Please don't try to sneak your dog in or pretend your pet dog is a service animal. This only hurts those people who really need their service animals present. Instead, seek out dog-friendly businesses where your dog will be welcomed and allowed to act like a dog.
If your dog is an emotional support animal, there may be more places where he is allowed (like some airlines). Make sure your dog is extremely well-trained before taking him places that allow ESAs. If your dog misbehaves, it may lead businesses to change their policies on ESAs.
08 of 10
Your Dog Is a Brat at the Dog Park
The dog park is not the right place for every dog. Before bringing your dog to an off-leash dog park, familiarize yourself with some basic dog park etiquette. First, make sure your dog gets along well with other dogs. Then, be certain you have good verbal control of your dog.
Please watch your dog at all times while at the dog park. Don't be that person who is on their cell phone at the other end of the dog park while your dog is misbehaving. You must be able to control your dog. Even dogs that normally get along well can get into a fight in the right (or wrong) conditions. Remove your dog immediately if he exhibits bullying behavior or is otherwise not playing nice.Continue to 9 of 10 below.
09 of 10
You Don't Take Responsibility for Your Dog's Mistakes
Accidents happen. Dogs destroy property. They get into fights. Some even bite people. If your dog is involved in an unfortunate incident, it's not the time to lay blame on others. Be honest and accept the fair share of responsibility. You might need to fork over the cash to replace someone's expensive rug or cover another dog's vet bills.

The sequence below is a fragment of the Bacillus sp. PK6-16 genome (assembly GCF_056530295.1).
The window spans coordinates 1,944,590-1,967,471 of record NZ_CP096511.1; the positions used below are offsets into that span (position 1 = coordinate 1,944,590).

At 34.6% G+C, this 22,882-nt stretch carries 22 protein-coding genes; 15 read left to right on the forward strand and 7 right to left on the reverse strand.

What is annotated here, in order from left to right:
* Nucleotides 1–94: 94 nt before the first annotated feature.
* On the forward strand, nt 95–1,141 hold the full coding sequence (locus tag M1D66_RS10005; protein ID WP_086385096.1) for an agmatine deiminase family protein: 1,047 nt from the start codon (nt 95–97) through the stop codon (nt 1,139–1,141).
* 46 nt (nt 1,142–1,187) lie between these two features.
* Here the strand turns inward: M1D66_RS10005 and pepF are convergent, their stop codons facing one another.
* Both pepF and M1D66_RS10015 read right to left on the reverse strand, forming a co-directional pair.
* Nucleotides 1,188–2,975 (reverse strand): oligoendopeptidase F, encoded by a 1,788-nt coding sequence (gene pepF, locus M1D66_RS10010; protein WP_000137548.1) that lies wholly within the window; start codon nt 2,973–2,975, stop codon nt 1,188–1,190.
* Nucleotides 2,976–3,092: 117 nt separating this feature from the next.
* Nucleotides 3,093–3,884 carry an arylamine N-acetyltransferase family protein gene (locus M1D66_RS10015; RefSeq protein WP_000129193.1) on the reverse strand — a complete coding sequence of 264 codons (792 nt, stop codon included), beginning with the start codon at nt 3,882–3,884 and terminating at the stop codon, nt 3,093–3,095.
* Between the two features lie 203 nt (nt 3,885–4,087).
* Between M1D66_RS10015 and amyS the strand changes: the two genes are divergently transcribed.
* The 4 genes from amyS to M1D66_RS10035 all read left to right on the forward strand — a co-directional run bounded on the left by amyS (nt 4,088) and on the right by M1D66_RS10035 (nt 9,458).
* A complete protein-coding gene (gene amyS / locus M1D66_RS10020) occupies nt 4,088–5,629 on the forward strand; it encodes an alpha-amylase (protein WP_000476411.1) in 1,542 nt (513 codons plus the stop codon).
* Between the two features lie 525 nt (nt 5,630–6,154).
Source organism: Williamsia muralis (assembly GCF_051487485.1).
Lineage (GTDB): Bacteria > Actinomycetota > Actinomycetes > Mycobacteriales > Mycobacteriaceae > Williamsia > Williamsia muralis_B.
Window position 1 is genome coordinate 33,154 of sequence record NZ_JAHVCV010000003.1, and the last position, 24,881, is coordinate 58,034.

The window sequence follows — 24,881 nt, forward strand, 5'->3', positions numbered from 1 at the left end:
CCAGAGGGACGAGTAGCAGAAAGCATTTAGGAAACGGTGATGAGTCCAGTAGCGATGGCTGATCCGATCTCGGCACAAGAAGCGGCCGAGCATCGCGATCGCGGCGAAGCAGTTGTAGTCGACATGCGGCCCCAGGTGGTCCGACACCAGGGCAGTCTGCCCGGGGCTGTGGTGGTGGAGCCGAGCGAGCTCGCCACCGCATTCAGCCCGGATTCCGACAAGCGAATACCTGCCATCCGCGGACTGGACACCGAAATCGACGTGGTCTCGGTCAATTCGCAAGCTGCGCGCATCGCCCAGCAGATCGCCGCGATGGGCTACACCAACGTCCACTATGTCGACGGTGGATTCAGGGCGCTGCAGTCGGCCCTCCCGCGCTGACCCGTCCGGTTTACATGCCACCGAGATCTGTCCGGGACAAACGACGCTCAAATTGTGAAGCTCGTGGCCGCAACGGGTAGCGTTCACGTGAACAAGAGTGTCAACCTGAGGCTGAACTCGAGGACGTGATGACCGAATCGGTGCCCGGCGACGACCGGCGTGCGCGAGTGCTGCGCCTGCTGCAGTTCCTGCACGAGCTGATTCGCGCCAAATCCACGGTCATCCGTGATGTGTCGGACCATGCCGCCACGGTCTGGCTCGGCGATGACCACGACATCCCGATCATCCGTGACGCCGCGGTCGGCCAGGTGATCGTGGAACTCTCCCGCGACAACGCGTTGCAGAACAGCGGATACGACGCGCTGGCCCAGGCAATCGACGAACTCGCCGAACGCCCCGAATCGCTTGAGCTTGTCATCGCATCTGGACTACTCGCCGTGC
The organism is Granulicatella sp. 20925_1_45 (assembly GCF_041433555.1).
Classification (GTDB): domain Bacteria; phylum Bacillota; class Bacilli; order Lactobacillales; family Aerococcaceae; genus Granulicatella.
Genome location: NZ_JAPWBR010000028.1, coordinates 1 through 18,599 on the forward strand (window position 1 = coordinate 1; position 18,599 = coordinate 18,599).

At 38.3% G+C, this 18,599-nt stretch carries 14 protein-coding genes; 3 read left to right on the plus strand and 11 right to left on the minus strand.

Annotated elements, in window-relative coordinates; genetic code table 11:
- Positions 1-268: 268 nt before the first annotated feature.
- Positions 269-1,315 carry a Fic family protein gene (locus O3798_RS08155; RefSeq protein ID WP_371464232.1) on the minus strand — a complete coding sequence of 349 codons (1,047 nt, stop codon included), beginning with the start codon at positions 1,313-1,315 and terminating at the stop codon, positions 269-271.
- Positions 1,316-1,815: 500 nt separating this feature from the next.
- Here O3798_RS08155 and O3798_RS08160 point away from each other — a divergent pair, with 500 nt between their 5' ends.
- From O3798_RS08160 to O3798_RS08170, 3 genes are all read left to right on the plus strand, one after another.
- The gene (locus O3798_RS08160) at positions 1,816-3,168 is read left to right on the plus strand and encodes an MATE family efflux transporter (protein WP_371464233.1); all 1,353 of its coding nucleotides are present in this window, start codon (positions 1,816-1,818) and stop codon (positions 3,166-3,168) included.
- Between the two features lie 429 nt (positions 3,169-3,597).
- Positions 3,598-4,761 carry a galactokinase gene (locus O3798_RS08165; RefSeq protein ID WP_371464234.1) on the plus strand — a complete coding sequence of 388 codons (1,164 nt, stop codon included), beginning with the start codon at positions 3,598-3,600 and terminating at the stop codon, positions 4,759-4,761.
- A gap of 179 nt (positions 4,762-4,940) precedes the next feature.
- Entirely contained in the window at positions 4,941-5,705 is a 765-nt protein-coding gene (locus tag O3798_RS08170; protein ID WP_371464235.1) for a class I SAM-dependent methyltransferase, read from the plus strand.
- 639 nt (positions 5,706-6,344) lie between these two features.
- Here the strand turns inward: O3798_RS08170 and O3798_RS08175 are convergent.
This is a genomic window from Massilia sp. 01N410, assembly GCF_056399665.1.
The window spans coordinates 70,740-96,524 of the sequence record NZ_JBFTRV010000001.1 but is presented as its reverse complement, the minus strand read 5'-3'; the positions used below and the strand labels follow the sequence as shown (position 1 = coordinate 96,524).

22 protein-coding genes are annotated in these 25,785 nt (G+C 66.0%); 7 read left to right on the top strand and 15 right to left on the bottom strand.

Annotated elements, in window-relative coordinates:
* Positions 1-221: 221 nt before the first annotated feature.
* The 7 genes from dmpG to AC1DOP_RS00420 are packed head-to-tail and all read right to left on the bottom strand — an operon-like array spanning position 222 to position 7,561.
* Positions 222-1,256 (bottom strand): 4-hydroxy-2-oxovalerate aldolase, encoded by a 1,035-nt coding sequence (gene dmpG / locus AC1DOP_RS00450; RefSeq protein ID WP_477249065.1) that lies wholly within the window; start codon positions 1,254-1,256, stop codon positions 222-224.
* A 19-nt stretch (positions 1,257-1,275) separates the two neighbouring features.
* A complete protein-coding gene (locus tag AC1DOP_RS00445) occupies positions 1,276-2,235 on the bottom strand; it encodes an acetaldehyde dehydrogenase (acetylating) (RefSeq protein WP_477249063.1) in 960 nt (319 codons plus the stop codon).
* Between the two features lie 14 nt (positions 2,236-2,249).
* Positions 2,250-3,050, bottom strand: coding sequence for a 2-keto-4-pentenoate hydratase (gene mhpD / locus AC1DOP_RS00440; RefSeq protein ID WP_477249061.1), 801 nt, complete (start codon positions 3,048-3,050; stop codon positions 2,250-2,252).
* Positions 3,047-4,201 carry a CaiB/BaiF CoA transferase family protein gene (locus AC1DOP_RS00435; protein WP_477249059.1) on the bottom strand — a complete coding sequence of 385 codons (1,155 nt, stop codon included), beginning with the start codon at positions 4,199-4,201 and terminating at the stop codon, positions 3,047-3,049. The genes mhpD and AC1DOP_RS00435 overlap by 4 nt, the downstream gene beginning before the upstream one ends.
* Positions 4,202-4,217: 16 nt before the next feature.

Do your best to prevent incidents, but be prepared to step up if something does happen. The worst thing you can do it to act like your dog is a perfect angel when everyone else knows that the incident was your dog's fault. Plus, if you make someone angry by refusing to accept responsibility for your dog's actions, they might end up taking legal action. Worst case scenario, you could lose your dog!
10 of 10
You Won't Stop Talking About Your Dog
Yes, you adore your dog. Just about every dog owner does. But remember that not everyone wants to hear you go on and on about how your dog "did the cutest thing" or how smart/sweet/silly/amazing your dog is. They might not want to see 57 photos of your adorable pooch. This especially applies to non-dog lovers. Non-parents often feel the same way about people who won't stop talking about their kids. Take a moment to think about the people you're talking to before you tell endless doggie tales.
Or, you might just decide to find a new group of friends who are more dog-centric and who definitely want to check out your dog's photos!
Sargisson, R., Canine Separation Anxiety: Strategies for Treatment and Management. Veterinary Medicine: Research and Reports, 5, 143-151, 2014, doi:10.2147/VMRR.S60424